Milestones along the medical school journey
Curriculum 2.0 combines rigorous instruction with personalizable clinical experiences like no other— but how do you know what success looks like in each setting? What measures of growth keep you updated on your progress?
A constellation of feedback and support
We want to make sure you’re getting feedback from multiple sources, so we’ve built opportunities into the curriculum for many different types of reflection and improvement:
Curriculum 2.0 operates with a competency-based strategy, which means that you can measure your medical growth along a set of objective milestones.
Your clinical preceptors, course directors, and Master Clinical Teachers will periodically assess how close you are to achieving certain growth landmarks.
For example, milestones for your M1 Foundations of Health Care Delivery might include:
- Collaborates with the patient on a treatment plan by eliciting patient values and preferences
- Consistently receptive to feedback, seeks actively, and applied appropriately
- Demonstrates professional demeanor in routine situations
To complement the milestone-based feedback you receive, course instructors and mentors also provide narrative feedback— descriptions or anecdotes to share how you’re growing in class and in clinic.
Narrative feedback allows for more color and nuance so that you can understand what your faculty are thinking as they provide your personal competency-based feedback.
As you’re discovering which specialties most interest you, you’ll have time built into Portfolio Coach meetings, as well as Learning Communities and College gatherings to ask questions like:
- What energizes me?
- What goals should I set for the next block?
- What directions do I want to continue exploring outside of class?
Just like self-assessment, opportunities for peer feedback are built into the M1 curriculum. As you collaborate with peers and facilitators in your Case-Based Learning groups, your peers will pass along comments about your professional and teamwork abilities.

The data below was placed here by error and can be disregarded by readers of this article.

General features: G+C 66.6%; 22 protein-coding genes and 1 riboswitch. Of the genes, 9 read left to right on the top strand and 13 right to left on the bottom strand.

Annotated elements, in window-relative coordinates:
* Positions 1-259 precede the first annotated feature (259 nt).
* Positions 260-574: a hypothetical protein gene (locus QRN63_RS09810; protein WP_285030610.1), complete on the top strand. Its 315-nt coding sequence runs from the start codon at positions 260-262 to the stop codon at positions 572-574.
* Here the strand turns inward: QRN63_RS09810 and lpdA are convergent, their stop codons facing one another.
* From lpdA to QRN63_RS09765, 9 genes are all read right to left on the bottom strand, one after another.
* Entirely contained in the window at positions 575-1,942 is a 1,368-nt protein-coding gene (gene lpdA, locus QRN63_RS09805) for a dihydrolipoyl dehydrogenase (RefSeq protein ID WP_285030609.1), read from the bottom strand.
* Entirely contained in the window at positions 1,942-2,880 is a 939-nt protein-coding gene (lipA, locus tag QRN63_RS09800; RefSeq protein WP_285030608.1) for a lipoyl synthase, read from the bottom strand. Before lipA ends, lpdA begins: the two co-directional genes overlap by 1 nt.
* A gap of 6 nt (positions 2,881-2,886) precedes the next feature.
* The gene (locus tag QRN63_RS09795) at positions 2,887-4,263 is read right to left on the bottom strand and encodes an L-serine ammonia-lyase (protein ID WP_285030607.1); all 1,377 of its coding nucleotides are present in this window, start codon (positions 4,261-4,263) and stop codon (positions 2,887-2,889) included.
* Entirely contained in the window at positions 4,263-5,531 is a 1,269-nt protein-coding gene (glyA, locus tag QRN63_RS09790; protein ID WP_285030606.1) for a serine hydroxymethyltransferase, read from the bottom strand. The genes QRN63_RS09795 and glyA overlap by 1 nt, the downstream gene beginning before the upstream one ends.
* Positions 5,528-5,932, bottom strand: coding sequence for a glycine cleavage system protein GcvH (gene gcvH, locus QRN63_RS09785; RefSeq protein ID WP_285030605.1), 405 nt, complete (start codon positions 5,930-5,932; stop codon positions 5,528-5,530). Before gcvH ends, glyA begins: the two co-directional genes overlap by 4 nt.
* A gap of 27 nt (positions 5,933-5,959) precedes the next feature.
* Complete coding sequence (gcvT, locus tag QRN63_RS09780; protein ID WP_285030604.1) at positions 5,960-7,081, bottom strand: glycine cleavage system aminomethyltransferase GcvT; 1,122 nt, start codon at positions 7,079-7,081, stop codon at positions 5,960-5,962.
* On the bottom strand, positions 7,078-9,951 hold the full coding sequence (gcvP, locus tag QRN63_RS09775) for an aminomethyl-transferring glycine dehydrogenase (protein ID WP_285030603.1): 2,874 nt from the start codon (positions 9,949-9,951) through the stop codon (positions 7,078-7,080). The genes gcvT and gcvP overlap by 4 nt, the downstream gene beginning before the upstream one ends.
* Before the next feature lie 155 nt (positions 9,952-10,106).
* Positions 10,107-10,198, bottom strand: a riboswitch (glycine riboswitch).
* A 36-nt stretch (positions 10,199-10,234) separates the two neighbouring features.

But it’s not enough to just receive feedback; you also have to know how to process it. Luckily, you’ll have a personal mentor trained just for this: your portfolio coach.
Together you will:
- Meet regularly through all four years of medical school
- Collect and reflect on all the assessment data you’ve received from various sources
- Talk through your strengths and weaknesses
- Develop timely goals for continued growth
VC3: a true competency-based system for the clerkships
Clerkships are a time of incomparable learning: after all, you’re learning from hands-on experience in patient-doctor interaction on a daily basis, as well as absorbing clinical manner and tact from your Master Clinical Teachers.
But how can you concretely measure what you learn in each of the six core clerkships? Here’s where VC3 plays a key role.
The Vanderbilt Core Clinical Curriculum (VC3) offers a set of 25 concrete milestones to help you measure how much you’ve learned in clinic. These 25 presenting problems include the most common conditions you’ll encounter in clinical work. As you work with conditions from abdominal pain to jaundice to substance abuse, you’ll be equipped to:
- Recognize each of the 25 presenting problems
- Perform history and physical exams based on what the situation calls for
- Formulate a prioritized differential diagnosis for the patient
- Guide the creation of a patient-specific management plan
During your six core clerkships, our portfolio system tracks your encounters with patients to see which of the 25 you’ve come into contact with so far. Our goal? Develop clinical judgement so that you can use prior experience to determine the best next step for the patient in front of you.
Your Voice in Curriculum Changes
If assessment is all about your success as a student, evaluation is all about making the curriculum succeed as well. As a VUSM student, you’ll partner in the curriculum design process from the very beginning:
- Join the Student Curriculum Committee, which meets with the Assessment team every two weeks during the M1 year to provide immediate feedback on the current block
- Provide rapid-cycle feedback to your course directors through course reviews and program assessment each semester
- Contribute feedback through AAMC-designed surveys, including the Matriculating Student Questionnaire, the Year 2 Questionnaire, and the Graduation Questionnaire
- Attend student and faculty summits designed to innovate assessment and evaluation across medical education
Recent examples of student-motivated changes include
- The development of a Health Equity Certificate program
- The addition of a new M1 block, so that M1 students no longer have to study for a block exam over winter break
As a future physician-leader and colleague, your voice is an invaluable contribution to medical education innovation for the next generations.